Hydrol. Earth Syst. Sci., 19, 3617-3631, doi:10.5194/hess-19-3617-2015, 2015
Integration of 2-D hydraulic model and high-resolution lidar-derived DEM for floodplain flow modeling
Hydrol. Earth Syst. Sci., 19, 3605-3616, doi:10.5194/hess-19-3605-2015, 2015
Stochastic approach to analyzing the uncertainties and possible changes in the availability of water in the future based on scenarios of climate change
Summary: The objective of this study was to analyze the changes and uncertainties related to water availability in the future, in the Ijuí River basin (south of Brazil), using a stochastic approach. In general the results showed a trend to increased flows. It can be concluded that there is a tendency to increase the hydrological variability during the period between 2011 and 2040, which indicates the possibility of occurrence of time series with more marked periods of droughts and floods.
Hydrol. Earth Syst. Sci., 19, 3585-3604, doi:10.5194/hess-19-3585-2015, 2015
Measurement and interpolation uncertainties in rainfall maps from cellular communication networks
Summary: Commercial cellular networks are built for telecommunication purposes. These kinds of networks have lately been used to obtain rainfall maps at country-wide scales. From previous studies, we now quantify the uncertainties associated with such maps. To do so, we divided the sources or error into two categories: from microwave link measurements and from mapping. It was found that the former is the source that contributes the most to the overall error in rainfall maps from microwave link network.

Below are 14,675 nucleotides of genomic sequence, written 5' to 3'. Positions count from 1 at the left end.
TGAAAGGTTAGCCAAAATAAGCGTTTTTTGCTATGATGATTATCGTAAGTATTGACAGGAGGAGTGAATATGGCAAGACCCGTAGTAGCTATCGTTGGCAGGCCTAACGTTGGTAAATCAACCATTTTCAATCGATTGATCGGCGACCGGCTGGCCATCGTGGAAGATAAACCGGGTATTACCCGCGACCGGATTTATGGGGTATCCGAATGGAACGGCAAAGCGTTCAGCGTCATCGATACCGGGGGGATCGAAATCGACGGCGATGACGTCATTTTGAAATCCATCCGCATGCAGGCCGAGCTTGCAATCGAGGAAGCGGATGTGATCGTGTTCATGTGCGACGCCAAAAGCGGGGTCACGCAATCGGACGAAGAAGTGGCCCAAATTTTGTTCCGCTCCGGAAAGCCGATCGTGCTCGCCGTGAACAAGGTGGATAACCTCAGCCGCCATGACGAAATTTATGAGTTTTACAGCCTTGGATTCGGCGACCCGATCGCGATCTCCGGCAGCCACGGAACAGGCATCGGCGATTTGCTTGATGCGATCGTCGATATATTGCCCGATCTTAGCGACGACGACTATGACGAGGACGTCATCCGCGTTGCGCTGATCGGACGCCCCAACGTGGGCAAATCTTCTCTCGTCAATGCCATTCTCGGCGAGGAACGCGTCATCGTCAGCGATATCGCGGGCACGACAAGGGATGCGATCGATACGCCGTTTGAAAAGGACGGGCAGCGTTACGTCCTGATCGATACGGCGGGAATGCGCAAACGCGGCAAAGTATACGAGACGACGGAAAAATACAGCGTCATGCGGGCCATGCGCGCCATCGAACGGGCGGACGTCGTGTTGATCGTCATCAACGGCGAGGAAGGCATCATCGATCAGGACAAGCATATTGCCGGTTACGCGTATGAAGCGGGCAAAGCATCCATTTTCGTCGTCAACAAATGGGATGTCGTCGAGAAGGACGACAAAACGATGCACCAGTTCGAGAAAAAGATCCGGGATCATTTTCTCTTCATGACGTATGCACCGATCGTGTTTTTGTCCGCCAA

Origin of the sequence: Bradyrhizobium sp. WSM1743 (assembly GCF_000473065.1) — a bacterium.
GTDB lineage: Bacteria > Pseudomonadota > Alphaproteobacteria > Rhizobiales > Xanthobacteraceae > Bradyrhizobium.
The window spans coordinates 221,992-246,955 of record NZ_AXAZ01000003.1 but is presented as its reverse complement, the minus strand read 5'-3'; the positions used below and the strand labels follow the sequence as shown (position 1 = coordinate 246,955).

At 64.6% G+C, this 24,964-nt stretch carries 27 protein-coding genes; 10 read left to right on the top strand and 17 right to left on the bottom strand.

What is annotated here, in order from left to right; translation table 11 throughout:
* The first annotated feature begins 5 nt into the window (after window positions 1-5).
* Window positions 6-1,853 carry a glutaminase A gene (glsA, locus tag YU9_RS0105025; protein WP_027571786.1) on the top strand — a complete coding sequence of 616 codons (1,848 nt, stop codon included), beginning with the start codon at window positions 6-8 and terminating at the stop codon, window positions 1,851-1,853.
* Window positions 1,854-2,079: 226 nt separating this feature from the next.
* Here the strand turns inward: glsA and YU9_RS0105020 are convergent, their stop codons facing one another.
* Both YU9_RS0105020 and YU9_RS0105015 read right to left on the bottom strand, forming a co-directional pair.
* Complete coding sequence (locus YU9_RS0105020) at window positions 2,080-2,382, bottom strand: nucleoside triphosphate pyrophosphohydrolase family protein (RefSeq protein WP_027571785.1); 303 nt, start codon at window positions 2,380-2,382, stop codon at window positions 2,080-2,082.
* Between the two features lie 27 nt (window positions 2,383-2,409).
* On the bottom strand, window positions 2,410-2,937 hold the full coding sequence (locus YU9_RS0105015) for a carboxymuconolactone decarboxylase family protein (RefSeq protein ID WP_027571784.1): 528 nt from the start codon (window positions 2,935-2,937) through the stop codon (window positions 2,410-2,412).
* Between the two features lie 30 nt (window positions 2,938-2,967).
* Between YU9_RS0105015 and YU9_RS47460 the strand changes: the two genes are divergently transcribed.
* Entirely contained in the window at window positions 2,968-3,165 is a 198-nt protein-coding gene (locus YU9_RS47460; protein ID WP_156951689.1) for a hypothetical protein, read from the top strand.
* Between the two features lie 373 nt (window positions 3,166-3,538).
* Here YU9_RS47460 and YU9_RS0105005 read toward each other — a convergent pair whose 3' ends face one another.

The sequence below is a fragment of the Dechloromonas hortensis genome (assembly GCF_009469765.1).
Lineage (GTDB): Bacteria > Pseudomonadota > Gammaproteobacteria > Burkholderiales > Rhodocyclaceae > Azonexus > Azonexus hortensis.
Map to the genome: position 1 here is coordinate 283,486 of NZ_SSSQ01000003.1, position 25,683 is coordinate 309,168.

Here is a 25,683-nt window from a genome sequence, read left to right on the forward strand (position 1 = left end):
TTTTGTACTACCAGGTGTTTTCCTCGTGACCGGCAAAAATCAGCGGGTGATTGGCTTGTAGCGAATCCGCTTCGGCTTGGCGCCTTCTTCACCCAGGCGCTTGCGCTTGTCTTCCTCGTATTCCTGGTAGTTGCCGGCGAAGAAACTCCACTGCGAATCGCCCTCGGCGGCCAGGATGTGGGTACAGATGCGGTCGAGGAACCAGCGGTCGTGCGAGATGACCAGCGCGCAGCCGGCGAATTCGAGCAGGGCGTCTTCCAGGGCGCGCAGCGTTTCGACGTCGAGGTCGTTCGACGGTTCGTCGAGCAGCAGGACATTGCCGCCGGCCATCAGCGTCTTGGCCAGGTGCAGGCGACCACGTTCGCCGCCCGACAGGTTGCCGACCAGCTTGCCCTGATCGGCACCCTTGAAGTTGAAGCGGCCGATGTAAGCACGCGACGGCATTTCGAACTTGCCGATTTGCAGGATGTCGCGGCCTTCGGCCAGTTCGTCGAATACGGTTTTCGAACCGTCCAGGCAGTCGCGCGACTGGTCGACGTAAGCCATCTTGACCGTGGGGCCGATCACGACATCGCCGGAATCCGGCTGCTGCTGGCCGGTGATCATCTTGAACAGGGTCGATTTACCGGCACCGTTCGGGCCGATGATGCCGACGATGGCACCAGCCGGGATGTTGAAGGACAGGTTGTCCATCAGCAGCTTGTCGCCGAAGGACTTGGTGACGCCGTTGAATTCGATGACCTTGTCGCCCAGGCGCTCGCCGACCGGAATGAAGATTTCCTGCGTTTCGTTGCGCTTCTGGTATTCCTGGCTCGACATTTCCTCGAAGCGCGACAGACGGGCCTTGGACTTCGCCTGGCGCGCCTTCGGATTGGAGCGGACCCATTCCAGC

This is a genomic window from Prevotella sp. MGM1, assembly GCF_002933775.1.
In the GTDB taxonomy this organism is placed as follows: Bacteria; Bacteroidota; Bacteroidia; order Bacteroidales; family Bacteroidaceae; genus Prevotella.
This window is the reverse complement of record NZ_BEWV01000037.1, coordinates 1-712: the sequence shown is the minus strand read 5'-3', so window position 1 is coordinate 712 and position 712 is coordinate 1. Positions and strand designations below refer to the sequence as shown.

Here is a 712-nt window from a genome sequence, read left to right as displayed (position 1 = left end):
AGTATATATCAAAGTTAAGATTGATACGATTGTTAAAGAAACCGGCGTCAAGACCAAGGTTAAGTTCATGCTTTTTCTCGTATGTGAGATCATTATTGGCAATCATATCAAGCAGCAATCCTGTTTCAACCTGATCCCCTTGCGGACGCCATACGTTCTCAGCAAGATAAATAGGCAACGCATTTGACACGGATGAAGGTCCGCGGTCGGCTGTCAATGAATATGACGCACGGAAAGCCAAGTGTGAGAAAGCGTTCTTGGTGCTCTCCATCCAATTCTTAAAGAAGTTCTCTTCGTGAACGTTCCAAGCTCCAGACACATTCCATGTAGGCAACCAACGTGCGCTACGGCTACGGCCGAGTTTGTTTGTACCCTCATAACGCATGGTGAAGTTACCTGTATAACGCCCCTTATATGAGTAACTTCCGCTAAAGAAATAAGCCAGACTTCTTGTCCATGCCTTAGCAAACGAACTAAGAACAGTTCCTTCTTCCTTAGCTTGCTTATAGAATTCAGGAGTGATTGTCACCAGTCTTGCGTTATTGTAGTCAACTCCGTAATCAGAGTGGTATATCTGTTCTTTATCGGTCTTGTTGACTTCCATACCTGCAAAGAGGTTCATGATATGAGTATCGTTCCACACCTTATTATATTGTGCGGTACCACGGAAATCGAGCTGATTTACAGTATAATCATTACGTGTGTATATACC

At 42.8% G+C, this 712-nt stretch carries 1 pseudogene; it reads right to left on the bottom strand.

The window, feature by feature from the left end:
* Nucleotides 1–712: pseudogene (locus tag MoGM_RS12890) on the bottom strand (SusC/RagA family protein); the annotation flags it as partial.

Hydrol. Earth Syst. Sci., 19, 3571-3584, doi:10.5194/hess-19-3571-2015, 2015
Improving multi-objective reservoir operation optimization with sensitivity-informed dimension reduction
Summary: This study investigates the effectiveness of a sensitivity-informed method for multi-objective operation of reservoir systems, which uses a global sensitivity analysis method to screen out insensitive decision variables and thus forms simplified problems with a significantly reduced number of decision variables. We find that it is important to consider variable interactions when formulating simplified problems, and problem decomposition dramatically improves search efficiency and effectiveness.
Hydrol. Earth Syst. Sci., 19, 3557-3570, doi:10.5194/hess-19-3557-2015, 2015
Impacts of beaver dams on hydrologic and temperature regimes in a mountain stream